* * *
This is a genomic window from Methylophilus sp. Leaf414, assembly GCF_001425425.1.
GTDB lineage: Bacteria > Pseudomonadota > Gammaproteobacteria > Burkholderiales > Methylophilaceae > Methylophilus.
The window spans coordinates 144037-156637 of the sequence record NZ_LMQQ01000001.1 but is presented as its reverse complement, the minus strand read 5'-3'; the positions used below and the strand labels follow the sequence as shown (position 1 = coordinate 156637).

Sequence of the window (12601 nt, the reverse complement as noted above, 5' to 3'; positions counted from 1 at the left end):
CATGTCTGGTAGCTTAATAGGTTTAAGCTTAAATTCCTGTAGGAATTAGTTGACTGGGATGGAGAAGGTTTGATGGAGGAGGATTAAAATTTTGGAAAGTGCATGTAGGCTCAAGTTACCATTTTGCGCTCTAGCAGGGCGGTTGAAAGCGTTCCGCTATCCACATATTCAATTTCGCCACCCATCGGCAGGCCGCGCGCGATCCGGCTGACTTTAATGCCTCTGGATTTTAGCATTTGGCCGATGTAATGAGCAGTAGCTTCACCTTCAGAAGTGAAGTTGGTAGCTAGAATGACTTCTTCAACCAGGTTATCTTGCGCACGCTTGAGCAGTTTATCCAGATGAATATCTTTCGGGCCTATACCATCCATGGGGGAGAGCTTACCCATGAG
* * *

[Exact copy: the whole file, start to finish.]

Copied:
This is a genomic window from Methylophilus sp. Leaf414, assembly GCF_001425425.1.
GTDB lineage: Bacteria > Pseudomonadota > Gammaproteobacteria > Burkholderiales > Methylophilaceae > Methylophilus.
The window spans coordinates 144037-156637 of the sequence record NZ_LMQQ01000001.1 but is presented as its reverse complement, the minus strand read 5'-3'; the positions used below and the strand labels follow the sequence as shown (position 1 = coordinate 156637).

Sequence of the window (12601 nt, the reverse complement as noted above, 5' to 3'; positions counted from 1 at the left end):
CATGTCTGGTAGCTTAATAGGTTTAAGCTTAAATTCCTGTAGGAATTAGTTGACTGGGATGGAGAAGGTTTGATGGAGGAGGATTAAAATTTTGGAAAGTGCATGTAGGCTCAAGTTACCATTTTGCGCTCTAGCAGGGCGGTTGAAAGCGTTCCGCTATCCACATATTCAATTTCGCCACCCATCGGCAGGCCGCGCGCGATCCGGCTGACTTTAATGCCTCTGGATTTTAGCATTTGGCCGATGTAATGAGCAGTAGCTTCACCTTCAGAAGTGAAGTTGGTAGCTAGAATGACTTCTTCAACCAGGTTATCTTGCGCACGCTTGAGCAGTTTATCCAGATGAATATCTTTCGGGCCTATACCATCCATGGGGGAGAGCTTACCCATGAG